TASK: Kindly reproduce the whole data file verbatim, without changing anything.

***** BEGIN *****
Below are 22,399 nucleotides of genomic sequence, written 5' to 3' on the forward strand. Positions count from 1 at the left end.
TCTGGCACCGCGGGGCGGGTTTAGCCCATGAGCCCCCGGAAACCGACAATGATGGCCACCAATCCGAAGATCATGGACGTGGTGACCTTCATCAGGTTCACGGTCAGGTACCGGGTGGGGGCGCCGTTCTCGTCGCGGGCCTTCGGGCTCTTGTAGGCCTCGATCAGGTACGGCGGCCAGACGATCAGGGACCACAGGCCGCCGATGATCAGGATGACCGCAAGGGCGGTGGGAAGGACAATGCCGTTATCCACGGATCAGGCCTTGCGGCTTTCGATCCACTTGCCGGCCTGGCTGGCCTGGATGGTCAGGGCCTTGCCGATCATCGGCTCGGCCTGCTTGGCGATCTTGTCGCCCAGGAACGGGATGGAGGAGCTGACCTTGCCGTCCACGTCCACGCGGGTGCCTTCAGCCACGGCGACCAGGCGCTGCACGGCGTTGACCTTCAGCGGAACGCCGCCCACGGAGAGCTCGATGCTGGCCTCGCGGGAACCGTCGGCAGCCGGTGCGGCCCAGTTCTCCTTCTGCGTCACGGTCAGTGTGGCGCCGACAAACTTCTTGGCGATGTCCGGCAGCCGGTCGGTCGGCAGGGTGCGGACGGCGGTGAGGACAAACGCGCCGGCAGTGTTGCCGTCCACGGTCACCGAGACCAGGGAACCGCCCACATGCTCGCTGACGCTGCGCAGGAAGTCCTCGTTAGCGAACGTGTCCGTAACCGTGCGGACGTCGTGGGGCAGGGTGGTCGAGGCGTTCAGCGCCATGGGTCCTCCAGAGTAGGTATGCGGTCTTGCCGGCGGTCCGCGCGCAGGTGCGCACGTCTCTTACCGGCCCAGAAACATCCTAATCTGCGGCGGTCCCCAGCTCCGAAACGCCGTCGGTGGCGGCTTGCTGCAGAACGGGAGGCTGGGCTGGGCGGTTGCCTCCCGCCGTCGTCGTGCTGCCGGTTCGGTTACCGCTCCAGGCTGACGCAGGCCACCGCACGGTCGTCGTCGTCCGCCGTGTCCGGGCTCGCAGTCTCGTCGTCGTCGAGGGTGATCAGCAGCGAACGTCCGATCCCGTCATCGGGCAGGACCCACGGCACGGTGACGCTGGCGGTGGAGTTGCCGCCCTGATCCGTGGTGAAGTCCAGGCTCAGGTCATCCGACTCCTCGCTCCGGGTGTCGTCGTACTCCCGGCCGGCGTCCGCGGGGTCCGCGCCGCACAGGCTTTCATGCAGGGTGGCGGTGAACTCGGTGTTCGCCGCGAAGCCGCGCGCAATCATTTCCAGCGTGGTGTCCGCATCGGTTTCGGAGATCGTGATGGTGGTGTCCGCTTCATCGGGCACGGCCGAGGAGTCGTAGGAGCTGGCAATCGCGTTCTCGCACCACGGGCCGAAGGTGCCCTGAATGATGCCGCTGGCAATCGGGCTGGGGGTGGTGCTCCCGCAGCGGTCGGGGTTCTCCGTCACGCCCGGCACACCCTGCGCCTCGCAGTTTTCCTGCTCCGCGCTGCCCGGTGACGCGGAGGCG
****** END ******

Below are 22,399 nucleotides of genomic sequence, written 5' to 3' on the forward strand. Positions count from 1 at the left end.
TCTGGCACCGCGGGGCGGGTTTAGCCCATGAGCCCCCGGAAACCGACAATGATGGCCACCAATCCGAAGATCATGGACGTGGTGACCTTCATCAGGTTCACGGTCAGGTACCGGGTGGGGGCGCCGTTCTCGTCGCGGGCCTTCGGGCTCTTGTAGGCCTCGATCAGGTACGGCGGCCAGACGATCAGGGACCACAGGCCGCCGATGATCAGGATGACCGCAAGGGCGGTGGGAAGGACAATGCCGTTATCCACGGATCAGGCCTTGCGGCTTTCGATCCACTTGCCGGCCTGGCTGGCCTGGATGGTCAGGGCCTTGCCGATCATCGGCTCGGCCTGCTTGGCGATCTTGTCGCCCAGGAACGGGATGGAGGAGCTGACCTTGCCGTCCACGTCCACGCGGGTGCCTTCAGCCACGGCGACCAGGCGCTGCACGGCGTTGACCTTCAGCGGAACGCCGCCCACGGAGAGCTCGATGCTGGCCTCGCGGGAACCGTCGGCAGCCGGTGCGGCCCAGTTCTCCTTCTGCGTCACGGTCAGTGTGGCGCCGACAAACTTCTTGGCGATGTCCGGCAGCCGGTCGGTCGGCAGGGTGCGGACGGCGGTGAGGACAAACGCGCCGGCAGTGTTGCCGTCCACGGTCACCGAGACCAGGGAACCGCCCACATGCTCGCTGACGCTGCGCAGGAAGTCCTCGTTAGCGAACGTGTCCGTAACCGTGCGGACGTCGTGGGGCAGGGTGGTCGAGGCGTTCAGCGCCATGGGTCCTCCAGAGTAGGTATGCGGTCTTGCCGGCGGTCCGCGCGCAGGTGCGCACGTCTCTTACCGGCCCAGAAACATCCTAATCTGCGGCGGTCCCCAGCTCCGAAACGCCGTCGGTGGCGGCTTGCTGCAGAACGGGAGGCTGGGCTGGGCGGTTGCCTCCCGCCGTCGTCGTGCTGCCGGTTCGGTTACCGCTCCAGGCTGACGCAGGCCACCGCACGGTCGTCGTCGTCCGCCGTGTCCGGGCTCGCAGTCTCGTCGTCGTCGAGGGTGATCAGCAGCGAACGTCCGATCCCGTCATCGGGCAGGACCCACGGCACGGTGACGCTGGCGGTGGAGTTGCCGCCCTGATCCGTGGTGAAGTCCAGGCTCAGGTCATCCGACTCCTCGCTCCGGGTGTCGTCGTACTCCCGGCCGGCGTCCGCGGGGTCCGCGCCGCACAGGCTTTCATGCAGGGTGGCGGTGAACTCGGTGTTCGCCGCGAAGCCGCGCGCAATCATTTCCAGCGTGGTGTCCGCATCGGTTTCGGAGATCGTGATGGTGGTGTCCGCTTCATCGGGCACGGCCGAGGAGTCGTAGGAGCTGGCAATCGCGTTCTCGCACCACGGGCCGAAGGTGCCCTGAATGATGCCGCTGGCAATCGGGCTGGGGGTGGTGCTCCCGCAGCGGTCGGGGTTCTCCGTCACGCCCGGCACACCCTGCGCCTCGCAGTTTTCCTGCTCCGCGCTGCCCGGTGACGCGGAGGCG